Constant current source and laser / LED driver tutorial

Today I'm going to explain what a constantcurrent source is, and show you how to use one to safely power LEDs and laser diodes.

This video builds upon material I covered in my voltage regulator tutorials so makesure you have watched those first.

Most of the time in electronics you will findyourself working with constant voltage sources Wall warts, voltage regulators, and other types of power supplies can all have smallvariations in voltage, but they are basically constant voltage sources.

So what is a constant current source? Well, as the name implies, it's a circuit that createsa constant current regardless of what the load is.

This is the schematic symbol of acurrent source connected to a resistor.

If you have an ideal 1 amp constant current sourceit doesn't matter if you connect it to a 1 ohm resistor or a 100 ohm resistor, it willalways shove 1 amp through the resistor.

Don't want to use a resistor? Put an LED in thecircuit, and regardless of what color the LED is, it will push 1 amp through the LED.

This may or may not be a good thing, depending on how much current your load can handle.

Certain devices, like high powered LEDs, arebest used when they are fed a constant current, because they will maintain the same brightnessregardless of how much they heat up.

You could also use a constant current source to drivea string of LEDs in series.

Here I have a 12 mA constant current source I built andit doesn't matter how many LEDs I put on it, they all get 12mA.

So how do we build this? Well, the easiest way to build a constant current source isusing an LM317.

I'll put a link in the video description section.

Here's the circuit diagram – it's very simple.

You connect your power source to theinput pin, and then you have a resistor between the output and the adjustment pins on theLM317.

A pair of 10uF capacitors will help stabilize the current source during suddenload changes.

The value of the resistor determines what the constant current will be.

In the example I showed you, I used a 100 ohm resistor, which gave me a theoreticalcurrent value of 12.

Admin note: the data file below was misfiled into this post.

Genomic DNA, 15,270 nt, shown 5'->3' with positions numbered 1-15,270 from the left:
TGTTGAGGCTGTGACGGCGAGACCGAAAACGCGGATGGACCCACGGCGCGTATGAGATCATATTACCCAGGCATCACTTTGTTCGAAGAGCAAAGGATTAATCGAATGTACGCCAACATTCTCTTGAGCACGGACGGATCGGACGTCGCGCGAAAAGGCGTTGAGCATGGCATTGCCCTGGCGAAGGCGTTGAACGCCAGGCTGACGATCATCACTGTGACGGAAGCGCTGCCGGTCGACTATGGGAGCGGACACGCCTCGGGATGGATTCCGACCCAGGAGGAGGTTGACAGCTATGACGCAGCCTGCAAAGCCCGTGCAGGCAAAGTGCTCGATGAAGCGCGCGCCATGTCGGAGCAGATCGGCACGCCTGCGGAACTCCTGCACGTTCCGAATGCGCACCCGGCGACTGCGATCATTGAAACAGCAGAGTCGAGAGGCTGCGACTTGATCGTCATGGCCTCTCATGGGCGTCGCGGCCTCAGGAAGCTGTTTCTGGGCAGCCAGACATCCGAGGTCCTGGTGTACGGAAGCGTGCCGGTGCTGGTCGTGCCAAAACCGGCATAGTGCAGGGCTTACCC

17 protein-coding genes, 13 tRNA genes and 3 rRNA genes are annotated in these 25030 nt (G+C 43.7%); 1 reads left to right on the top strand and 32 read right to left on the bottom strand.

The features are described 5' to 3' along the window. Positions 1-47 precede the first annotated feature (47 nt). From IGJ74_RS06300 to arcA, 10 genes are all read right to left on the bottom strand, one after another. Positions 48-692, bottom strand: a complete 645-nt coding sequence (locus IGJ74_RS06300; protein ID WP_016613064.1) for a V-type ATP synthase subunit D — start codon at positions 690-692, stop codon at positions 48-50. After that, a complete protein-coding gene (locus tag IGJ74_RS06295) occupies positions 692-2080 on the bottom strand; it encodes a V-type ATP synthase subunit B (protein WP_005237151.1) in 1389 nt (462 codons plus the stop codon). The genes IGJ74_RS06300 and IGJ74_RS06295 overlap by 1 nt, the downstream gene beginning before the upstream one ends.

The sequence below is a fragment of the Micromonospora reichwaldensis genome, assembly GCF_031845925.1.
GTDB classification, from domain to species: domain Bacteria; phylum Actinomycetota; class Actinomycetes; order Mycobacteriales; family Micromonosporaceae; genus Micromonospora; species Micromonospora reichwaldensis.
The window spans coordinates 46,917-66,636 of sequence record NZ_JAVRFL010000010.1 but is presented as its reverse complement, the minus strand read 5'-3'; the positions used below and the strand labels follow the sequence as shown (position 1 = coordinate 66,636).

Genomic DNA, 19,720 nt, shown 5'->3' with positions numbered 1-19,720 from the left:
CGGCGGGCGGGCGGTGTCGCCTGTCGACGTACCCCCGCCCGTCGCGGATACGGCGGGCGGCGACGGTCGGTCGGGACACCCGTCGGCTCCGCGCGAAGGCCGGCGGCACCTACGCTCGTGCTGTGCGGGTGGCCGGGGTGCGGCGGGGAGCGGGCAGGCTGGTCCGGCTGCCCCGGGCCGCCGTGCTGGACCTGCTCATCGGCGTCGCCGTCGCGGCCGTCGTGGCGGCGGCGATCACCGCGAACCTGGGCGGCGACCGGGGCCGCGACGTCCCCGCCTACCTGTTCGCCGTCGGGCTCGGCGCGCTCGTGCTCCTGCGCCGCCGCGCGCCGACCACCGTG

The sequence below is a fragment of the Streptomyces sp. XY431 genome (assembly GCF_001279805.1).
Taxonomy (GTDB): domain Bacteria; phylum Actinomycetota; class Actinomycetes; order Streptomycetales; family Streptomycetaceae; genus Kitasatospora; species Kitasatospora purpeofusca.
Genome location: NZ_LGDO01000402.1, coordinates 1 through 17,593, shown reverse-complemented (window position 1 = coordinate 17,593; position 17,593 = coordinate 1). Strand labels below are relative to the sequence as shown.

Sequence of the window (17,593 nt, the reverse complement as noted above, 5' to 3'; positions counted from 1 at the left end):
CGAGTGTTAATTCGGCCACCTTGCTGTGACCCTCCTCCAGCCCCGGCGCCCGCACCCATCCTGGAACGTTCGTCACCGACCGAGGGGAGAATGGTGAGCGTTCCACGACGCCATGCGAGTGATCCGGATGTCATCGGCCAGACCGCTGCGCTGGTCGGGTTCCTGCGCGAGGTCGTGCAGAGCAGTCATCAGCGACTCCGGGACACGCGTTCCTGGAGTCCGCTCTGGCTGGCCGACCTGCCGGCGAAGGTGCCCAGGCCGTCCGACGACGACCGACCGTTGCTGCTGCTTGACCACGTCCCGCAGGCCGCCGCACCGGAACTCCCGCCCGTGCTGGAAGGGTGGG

Now let's see what we are getting in real life!Here I'm pushing 12.

6mA through an LED.

If I add another LED, I still get 12.


Let'sadd a laser diode to switch things up.

It doesn't matter what the load is, the currentstays the same.

And the other cool thing is that even if the input voltage increases to24V, the current stays constant.

The input voltage is still important though.

If we gofrom 12V down to 5V, we no longer have enough voltage to turn on all the LEDs.

You needto make sure that the input voltage is at least 2 volts higher than what the load requiresto overcome the dropout voltage issue.

I explained this in more detail in my video about voltageregulators.

Now how does all this magic work? Isn't theLM317 supposed to be an adjustable voltage regulator? Well, it is! But we are using aspecial trick to make it behave like a constant current source.

Inside the LM317 is some special circuitry that creates a feedback loop.

This feedback loop is set up to maintain a difference of 1.

25 volts betweenthe adjust pin and the output pin.

If the input voltage suddenly changes, it doesn'tmatter.

The LM317 quickly adjusts the output voltage to maintain a difference of 1.

25 voltsbetween the adjust pin and the output.

If the load changes, it doesn't matter, the LM317reacts and maintains the 1.

25 volt difference.

You can use this behavior to build an adjustablevoltage source, or you can use it to build an adjustable currentsource.

This equation is basically ohm's law.

Voltsdivided by resistance = current, and since you know the LM317 is giving you a 1.

25 voltdifference, by changing the resistor value, you can choose the current.

Now there is one more thing you should know about.

The LM317 is a linear voltage regulator, and our current is passing through a relatively large resistance value.

In other words, thisdesign is not very efficient.

I wouldn't recommend using it for currents higher than 200mA, otherwiseyour components are going to get really hot.

If you want more current, search for switchmode constant current supply designs, or visit Amazon for a premade solution.

Thank you for watching, and check out my other videos if you want to learn more about electronics!.

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